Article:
The incidence of congenital aniridia ranges from
1:64,000 to 1:96,000 [5]. In two-thirds of the cases, it is
inherited in an autosomal dominant fashion with almost
complete penetrance and variable expressivity; and the
remaining one-third of the cases are sporadic [1,6,7]. Some
sporadic cases have a risk of developing Wilms tumor as a
part of WAGR (Wilms tumor, aniridia, genitourinary
abnormalities, and mental retardation; OMIM 194072), which
is caused by deletion of both PAX6 and Wilms’ tumor gene
(WT1) in the 11p13 region.
PAX6 was isolated as a candidate gene for aniridia by
positional cloning in 1991 [8]. Heterozygous mutations are
found in about 40%–80% of all non-syndromic aniridia
patients [1,9-11]. Numerous PAX6 mutations have been
detected in aniridia patients (Online Human PAX6 Allelic
Database), and premature termination of the PAX6 protein is
the most frequent type of mutation [11].
Correspondence to: Myungshin Kim, M.D., Department of
Laboratory Medicine, College of
Medicine, The Catholic University
of Korea, 505 Banpo-dong, Seocho-gu, Seoul 137-701, Korea;
Phone: 82-2-2258-1645; FAX: 82-2-2258-1719; email:
microkim@catholic.ac.kr
Although about 60 cases of congenital aniridia have been
reported in Korea since
the first report in 1977, little is known
about the molecular characterization of congenital aniridia in
Koreans [12-15]. Here, we analyzed PAX6 in 22 Korean
aniridic patients and identified the genetic aberrations and
genotype-phenotype correlations.
METHODS
This study was approved by the Ethics Committee of Seoul
St. Mary’s Hospital, The Catholic University of Korea
(KC11RISI0722). Informed consent was obtained from the
patients.
We evaluated 22 patients in 18 unrelated aniridia families
in Seoul St.Mary’s Hospital. The age, gender, visual acuity,
family history, and previous ocular history of the patients were
recorded. Thorough ocular examinations were performed,
including best-corrected visual acuity (BCVA), intraocular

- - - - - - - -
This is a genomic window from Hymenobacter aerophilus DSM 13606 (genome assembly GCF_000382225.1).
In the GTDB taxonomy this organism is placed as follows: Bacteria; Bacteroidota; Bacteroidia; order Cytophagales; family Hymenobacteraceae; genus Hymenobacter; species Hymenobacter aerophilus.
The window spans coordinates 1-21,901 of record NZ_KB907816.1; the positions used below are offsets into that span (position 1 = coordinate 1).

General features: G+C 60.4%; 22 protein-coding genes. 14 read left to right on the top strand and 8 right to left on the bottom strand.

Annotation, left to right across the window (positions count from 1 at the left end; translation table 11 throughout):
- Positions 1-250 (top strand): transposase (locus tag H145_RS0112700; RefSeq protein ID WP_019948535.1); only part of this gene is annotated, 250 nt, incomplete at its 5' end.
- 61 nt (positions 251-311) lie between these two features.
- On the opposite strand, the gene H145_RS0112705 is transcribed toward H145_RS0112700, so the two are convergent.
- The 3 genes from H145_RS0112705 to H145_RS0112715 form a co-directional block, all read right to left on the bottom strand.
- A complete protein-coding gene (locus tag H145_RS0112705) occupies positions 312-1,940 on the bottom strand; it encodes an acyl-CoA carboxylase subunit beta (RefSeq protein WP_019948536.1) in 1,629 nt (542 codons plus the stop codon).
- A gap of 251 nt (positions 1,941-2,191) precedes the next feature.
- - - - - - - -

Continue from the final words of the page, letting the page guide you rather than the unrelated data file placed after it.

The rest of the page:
pressure (IOP), and refractive measurement and slit lamp
biomicroscopy of the anterior segment and fundus. After
receiving informed consent, blood samples were collected
from all patients for DNA extraction and PAX6 analysis.
Genomic DNA was isolated from peripheral blood
leukocytes with the QIAmp DNA Mini Kit (Qiagen,
Hamburg, Germany). The DNA was quantified
spectrophotometrically using a ND-1000 (Nanodrop
Technologies Inc., Wilmington, DE). All 14 exons (including
an alternatively spliced exon 5a) of PAX6 were amplified
using the primers as previously described (Table 1) [10]. For
all amplicons, the genomic DNA was denatured at 95 °C for
5 min followed by 35 cycles of denaturation at 95 °C for 30
s, annealing at 60 °C for 30 s, extension at 72 °C for 1 min,
Molecular Vision 2012; 18:488-494 <http://www.molvis.org/molvis/v18/a53>
Received 6 December 2011 | Accepted 16 February 2012 | Published 19 February 2012
© 2012 Molecular Vision
488
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and final extension at 72 for 5 min. The PCR products were
examined by agarose gel (1.5%) electrophoresis followed by
staining the gel in
ethidium bromide (0.5 μg/ml), which then
was visualized under ultraviolet (UV) light in a gel
documentation system (Gel Doc 1000; Biorad, Hercules, CA).
PCR amplicons were bidirectionally sequenced with the Big
Dye terminator v3.1 cycle sequencing kit (Applied
Biosystems, Foster City, CA) using the ABI PRISM 3100
Genetic Analyzer (Applied Biosystems). RefSeq ID:
NM_000280.3 was used for cDNA nucleotide numbering.
RESULTS
Ocular phenotypes: Table 2 shows the ocular phenotypes of
22 patients in 18 unrelated families tested. The male/female
ratio was 0.59. The percentage of sporadic cases was 36.4%.